Travel News

Best time to visit Ireland

An adult and a child clamber on the rocks above a sandy beach backed by turquoise ocean in Ireland

With its famously unpredictable weather, it can be tough to decide the best time to visit Ireland.

The good news is that whatever month you decide to go, you’ll have lots of things to do. With stunning scenery, cozy pubs and a great food culture, there are plenty of highlights to suit every traveler.

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The end of October marks the year’s passage of mostly day into mostly night and, keeping in tune with the passing of this season is deeply rooted in the Irish DNA. This is the time of year when things slow down as ferries to the  islands scale back their service and smaller restaurants and hotels close for the season. Off-season isn’t the worst time to visit Ireland, though, as there are still plenty of things to see and do during wintertime.

The warmest months from April to August offer endless hours to explore the coastline or lush, rolling green countryside, but with a year-round temperate climate that rarely freezes in winter or blisters in summer, it’s possible to enjoy daytime outdoor activities in any month.

And don’t forget, while waiting for a pint of Guinness to draw or a train to arrive, talking about weather is always a good conversation starter with locals in Ireland. Here, a week of light rain can appear in July while December can offer bright crisp days.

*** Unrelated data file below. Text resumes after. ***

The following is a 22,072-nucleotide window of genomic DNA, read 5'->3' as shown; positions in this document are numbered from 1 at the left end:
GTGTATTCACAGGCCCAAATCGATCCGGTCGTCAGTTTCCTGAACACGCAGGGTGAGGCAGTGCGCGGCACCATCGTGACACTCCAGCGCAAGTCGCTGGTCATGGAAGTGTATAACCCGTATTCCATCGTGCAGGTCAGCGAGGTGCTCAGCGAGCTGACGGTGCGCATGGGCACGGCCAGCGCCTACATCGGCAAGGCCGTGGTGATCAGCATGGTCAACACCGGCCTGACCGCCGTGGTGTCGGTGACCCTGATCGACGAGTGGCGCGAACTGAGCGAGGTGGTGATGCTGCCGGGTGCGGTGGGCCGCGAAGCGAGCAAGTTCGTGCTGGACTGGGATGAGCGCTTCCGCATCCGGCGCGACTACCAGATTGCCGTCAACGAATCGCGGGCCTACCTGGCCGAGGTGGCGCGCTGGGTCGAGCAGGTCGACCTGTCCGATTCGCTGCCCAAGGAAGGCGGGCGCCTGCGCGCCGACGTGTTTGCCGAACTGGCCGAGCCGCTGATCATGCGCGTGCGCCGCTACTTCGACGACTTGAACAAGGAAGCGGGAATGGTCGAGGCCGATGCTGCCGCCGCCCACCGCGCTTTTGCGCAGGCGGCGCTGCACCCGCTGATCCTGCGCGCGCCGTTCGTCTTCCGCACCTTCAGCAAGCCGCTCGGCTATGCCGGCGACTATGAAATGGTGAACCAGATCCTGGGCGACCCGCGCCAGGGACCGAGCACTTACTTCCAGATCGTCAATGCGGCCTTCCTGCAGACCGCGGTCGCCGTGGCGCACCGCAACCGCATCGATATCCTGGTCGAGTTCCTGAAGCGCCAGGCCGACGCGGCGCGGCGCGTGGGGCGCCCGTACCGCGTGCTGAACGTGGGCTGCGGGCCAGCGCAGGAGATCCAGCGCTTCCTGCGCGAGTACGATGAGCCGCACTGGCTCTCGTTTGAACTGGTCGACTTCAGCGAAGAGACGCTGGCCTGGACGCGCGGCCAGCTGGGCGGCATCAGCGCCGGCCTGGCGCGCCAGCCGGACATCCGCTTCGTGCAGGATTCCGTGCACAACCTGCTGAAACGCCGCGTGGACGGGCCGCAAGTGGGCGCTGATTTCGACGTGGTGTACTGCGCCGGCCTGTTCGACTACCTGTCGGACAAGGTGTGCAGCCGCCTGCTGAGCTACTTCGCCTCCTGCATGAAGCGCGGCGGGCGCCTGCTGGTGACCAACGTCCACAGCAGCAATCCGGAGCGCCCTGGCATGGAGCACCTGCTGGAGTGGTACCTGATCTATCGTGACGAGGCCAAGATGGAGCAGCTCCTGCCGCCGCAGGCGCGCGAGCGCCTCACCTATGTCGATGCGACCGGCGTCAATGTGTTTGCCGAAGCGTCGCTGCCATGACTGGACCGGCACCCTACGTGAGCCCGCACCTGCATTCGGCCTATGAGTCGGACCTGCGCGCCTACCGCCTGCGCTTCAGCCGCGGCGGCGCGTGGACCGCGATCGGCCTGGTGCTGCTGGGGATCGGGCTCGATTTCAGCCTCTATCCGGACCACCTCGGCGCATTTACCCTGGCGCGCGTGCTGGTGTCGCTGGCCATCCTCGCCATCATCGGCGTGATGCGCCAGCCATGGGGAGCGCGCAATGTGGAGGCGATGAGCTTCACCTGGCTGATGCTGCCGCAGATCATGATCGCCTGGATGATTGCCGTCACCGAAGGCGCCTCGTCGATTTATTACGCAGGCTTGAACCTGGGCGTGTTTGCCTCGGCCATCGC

Here’s our guide to help you decide the perfect time to visit Ireland.

Head to the Ring of Kerry in September or October, and you could dodge the crowds © benedek / Getty Images

The September and October shoulder season means harvests and vibrant festivals

Along with springtime, the months of September and October can be the best time to visit Ireland to avoid crowds and save money as prices plummet. Expect long days with mild temperatures and plenty of dry spells to explore the explosion of color throughout Ireland’s national parks and forests. Even the world famous Ring of Kerry, with its dramatic mountainous setting against a vivid ocean backdrop, can be navigated without a convoy of tour buses blocking the views.

Many of Ireland’s best festivals shift into gear at this time. Expect some tasty offerings like the Armagh Food and Cider Weekend or Galway’s International Oyster and Seafood Festival in September. County Cork has the monopoly on October events with the Kinsale Gourmet Festival and Guinness Jazz Festival. A sinister twist brings…

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